Mattel may have seen off rival Sindy with its Barbie brand, but
with a spate of recent marketing management departures (Marketing, July
9), the question is whether it can keep its flagship product at the top
of Santa’s list.
The toy manufacturer last week lost Melanie Stubbing, its group
marketing director, to outdoor-play company Hedstrom. This came just one
week after Sally Plumridge, marketing director for girls’ toys, left to
The company has also been without a managing director for four months
following the sudden departure of Denis Horton after weaker than
expected sales figures in 1997.
However, a new managing director is about to be appointed, just in time
for Mattel to gear up for the crucial pre-Christmas period when the
sleepy toy industry suddenly springs to life. Richard Sanderson,
formerly of Black & Decker, will join as vice-president and managing
director of the UK and Republic of Ireland.
He will oversee a rapid programme of new product development, which
includes revamping and extending the Barbie range to appeal to two
The classic, pink fantasy Barbie aims at the younger end of the market,
while older girls in the eight to ten age group will be targeted with an
The doll has a new face, its first in 13 years, not because at almost 40
she has wrinkles, but because Mattel is attempting to give her a more
To convince older girls that Barbie really is cool, Mattel is launching
Cool Colours Barbie in September, a hip Barbie in Doc Martens and a
retro knitted hat.
A promotion offers a free back-to-school bag as well as hair mascara for
use on both doll and girl. It follows a promotion last January on the
new Bead Barbie, which saw Mattel linking up with Collection 2000 to
offer free lipstick.
’The industry is so fashion-driven that you constantly have to be
evolving and broadening the market. Promotions are becoming much more
important and NPD is a crucial part of the business, with 90% of the
product range being new each year,’ says Andrea Bergstein, Mattel’s
general marketing manager for girls’ toys.
Last November saw the high-profile ’pink month’, which included painting
a whole street in Manchester pink on Barbie’s behalf. This year, Mattel
promises an even bigger PR and marketing push on the brand, which has
doubled sales in the past two years and now commands 84% of the
Mattel also recognises that new technology plays a crucial role in the
toy market. To prevent being left behind with traditional toys and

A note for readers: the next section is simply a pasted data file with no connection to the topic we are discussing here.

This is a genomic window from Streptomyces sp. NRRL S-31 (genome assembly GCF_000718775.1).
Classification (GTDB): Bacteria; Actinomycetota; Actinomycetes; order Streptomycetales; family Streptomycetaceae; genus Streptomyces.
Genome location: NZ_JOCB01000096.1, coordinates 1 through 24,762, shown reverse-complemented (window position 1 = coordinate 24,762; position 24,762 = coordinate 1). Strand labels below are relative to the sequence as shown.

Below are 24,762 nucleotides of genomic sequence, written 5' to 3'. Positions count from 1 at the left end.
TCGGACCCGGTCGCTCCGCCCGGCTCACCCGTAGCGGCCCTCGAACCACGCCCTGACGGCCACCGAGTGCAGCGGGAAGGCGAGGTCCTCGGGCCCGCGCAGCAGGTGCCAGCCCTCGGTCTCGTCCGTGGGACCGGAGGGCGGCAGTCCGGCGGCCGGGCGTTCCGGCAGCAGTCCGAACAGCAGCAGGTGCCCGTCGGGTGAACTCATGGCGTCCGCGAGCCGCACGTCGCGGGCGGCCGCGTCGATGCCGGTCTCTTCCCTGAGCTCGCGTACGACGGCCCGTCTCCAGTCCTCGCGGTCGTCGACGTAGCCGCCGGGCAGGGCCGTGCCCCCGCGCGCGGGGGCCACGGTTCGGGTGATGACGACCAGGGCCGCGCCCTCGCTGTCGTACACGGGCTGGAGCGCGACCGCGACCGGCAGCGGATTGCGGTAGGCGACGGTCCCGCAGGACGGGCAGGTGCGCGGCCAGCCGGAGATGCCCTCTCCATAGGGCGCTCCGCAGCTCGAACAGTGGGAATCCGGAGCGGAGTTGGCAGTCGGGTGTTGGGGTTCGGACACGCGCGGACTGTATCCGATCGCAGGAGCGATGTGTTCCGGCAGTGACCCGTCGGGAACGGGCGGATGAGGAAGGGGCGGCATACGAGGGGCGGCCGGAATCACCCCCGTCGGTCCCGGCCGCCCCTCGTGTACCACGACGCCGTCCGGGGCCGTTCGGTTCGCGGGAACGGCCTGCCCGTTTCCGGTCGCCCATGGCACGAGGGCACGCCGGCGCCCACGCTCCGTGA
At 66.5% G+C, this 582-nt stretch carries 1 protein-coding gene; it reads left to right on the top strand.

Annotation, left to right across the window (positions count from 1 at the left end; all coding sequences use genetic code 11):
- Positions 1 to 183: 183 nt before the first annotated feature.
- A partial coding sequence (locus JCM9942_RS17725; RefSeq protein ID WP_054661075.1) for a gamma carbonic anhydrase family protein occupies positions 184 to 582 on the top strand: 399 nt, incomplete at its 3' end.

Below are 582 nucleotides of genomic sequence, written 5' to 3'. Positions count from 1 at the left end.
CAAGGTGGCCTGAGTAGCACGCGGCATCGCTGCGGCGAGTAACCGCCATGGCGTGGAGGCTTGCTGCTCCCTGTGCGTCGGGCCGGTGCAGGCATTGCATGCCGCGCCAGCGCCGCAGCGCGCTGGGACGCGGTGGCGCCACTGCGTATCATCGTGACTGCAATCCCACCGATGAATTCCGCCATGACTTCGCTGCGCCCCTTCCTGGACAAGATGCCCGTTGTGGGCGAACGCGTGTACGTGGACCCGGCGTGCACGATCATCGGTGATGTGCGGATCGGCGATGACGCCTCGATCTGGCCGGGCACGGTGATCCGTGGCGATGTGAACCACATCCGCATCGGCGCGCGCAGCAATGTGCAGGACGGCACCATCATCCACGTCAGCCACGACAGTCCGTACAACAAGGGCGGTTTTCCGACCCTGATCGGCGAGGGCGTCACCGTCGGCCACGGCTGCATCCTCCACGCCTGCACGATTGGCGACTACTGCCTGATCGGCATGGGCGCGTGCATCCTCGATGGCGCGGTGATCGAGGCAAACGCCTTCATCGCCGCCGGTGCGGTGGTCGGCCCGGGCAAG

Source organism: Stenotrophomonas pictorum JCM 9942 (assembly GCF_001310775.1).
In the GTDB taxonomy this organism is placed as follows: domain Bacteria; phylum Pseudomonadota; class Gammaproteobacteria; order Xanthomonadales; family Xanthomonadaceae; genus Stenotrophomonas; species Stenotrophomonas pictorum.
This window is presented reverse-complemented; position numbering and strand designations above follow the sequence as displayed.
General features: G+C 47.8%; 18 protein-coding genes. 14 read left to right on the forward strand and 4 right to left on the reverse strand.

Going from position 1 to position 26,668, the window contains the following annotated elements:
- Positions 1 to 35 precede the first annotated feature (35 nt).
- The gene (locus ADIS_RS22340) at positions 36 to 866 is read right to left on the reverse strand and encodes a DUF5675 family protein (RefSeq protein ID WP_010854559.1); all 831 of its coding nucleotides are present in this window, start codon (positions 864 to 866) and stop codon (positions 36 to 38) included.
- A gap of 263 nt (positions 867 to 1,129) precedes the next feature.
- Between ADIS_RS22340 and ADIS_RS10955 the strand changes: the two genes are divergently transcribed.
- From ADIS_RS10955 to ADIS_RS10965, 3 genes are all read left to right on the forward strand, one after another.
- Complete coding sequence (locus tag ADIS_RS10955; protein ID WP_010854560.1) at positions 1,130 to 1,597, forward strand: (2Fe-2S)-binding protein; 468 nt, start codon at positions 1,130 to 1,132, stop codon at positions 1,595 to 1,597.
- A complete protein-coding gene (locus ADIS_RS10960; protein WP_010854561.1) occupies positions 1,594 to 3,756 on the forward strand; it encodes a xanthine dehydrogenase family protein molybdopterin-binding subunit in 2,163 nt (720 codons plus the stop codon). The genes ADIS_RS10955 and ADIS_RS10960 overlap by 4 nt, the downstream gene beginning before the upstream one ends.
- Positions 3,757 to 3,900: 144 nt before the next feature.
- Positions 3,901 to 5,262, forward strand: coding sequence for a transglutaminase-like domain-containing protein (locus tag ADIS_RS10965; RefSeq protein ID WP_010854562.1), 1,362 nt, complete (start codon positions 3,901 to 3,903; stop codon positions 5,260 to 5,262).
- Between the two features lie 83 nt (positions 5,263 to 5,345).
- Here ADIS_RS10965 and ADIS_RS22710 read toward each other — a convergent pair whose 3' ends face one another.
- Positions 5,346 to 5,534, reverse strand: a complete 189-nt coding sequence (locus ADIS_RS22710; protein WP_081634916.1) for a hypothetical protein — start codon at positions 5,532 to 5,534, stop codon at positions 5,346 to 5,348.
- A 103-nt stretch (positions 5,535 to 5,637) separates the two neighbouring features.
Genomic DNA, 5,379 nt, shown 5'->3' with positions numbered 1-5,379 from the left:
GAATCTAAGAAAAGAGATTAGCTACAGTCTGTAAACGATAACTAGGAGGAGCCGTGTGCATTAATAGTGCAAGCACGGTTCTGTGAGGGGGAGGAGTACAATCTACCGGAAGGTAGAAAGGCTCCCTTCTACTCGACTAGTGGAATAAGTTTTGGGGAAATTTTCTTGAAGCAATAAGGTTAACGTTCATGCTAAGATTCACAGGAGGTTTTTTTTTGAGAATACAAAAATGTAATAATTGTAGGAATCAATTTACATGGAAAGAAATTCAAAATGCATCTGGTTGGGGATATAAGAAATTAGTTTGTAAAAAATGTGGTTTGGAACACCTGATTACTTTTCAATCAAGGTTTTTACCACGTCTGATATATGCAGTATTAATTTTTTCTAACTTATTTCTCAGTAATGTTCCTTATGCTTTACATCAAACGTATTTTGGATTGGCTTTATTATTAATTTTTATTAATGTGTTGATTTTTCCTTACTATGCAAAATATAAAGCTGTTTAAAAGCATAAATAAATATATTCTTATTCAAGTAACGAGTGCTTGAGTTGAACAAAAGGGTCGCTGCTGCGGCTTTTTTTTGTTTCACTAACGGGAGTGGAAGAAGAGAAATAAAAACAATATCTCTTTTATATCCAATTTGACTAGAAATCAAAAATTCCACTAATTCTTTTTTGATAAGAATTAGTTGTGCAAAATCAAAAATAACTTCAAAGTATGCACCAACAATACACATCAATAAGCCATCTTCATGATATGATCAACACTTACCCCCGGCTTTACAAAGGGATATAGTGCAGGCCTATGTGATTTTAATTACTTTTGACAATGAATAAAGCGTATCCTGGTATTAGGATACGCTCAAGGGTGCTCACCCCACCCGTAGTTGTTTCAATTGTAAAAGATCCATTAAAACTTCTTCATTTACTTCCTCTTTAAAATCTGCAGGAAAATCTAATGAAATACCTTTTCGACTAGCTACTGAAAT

dolls, it has a number of electronic developments.
Barbie’s Fashion Designer is a CD-Rom allowing girls to design Barbie’s
clothes on computer to print out and make up. The new Mattel media
division is also working on interactive Winnie the Pooh and Barbie
Bergstein says: ’The girls market is really untapped as far as
electronic toys are concerned, but it has opened a door for Barbie in
particular. Girls have been very excited about the CD-Roms, which allow
greater interactivity. A new product in the autumn will allow girls to
transfer pictures of family and friends to computer to create their own
Yet despite the apparent emphasis on Barbie, and the fact that next year
is her 40th birthday, other brands are also receiving a significant
amount of marketing support. Of the pounds 20m spent on TV ads last
year, well over half was ploughed into other divisions - boys and games,
pre-school and girls’ toys (excluding Barbie).
Stubbing says: ’Although Barbie will be developed other key brands will
also be supported. It is only in the past two years we have had a strong
boys’ presence and there are exciting plans for the Hot Wheels brand.
Another focus will be the integration of Bluebird into the Mattel
The pounds 46m purchase of Bluebird - maker of doll brand Polly Pocket -
is in the final stages of negotiation. It comes hard on the heels of the
purchase last year of Tyco Toys. The addition of brands such as Matchbox
and Tyco Radio Control increased the might of Mattel Wheels within the
pounds 140m vehicles market, helping it to end 1997 in pole position
with a combined market share of over 19.5%.
Games is also an important area of development, and grouped within the
boys’ division, it accounts for a quarter of Mattel’s business. Girls’
accounts for 40% and pre-school for 35%.
Pre-school includes the brand-leading Fisher-Price, which this year is
mounting an aggressive new pricing strategy including a broader range of
under-pounds 10 toys.
The developments aim to inject growth into the toy market, which from
the year-end to May was flat on value and down on volume. Mattel also
aims to catch up with rival Hasbro which, according to 1996 figures, was
1% ahead in the UK with a market share of 17%. Hasbro has also been
making headline-grabbing plans, including a rumoured gay version of
Action Man and the extension of its Monopoly brand into cafes.
’The market needs fresh ideas all the time. However, the developments in
the CD-Rom market indicate huge growth potential so we’re confident
about the future,’ says Stubbing.
Mattell’s top five brands
3 Hot Wheels
4 Sears Games
5 Winnie the Pooh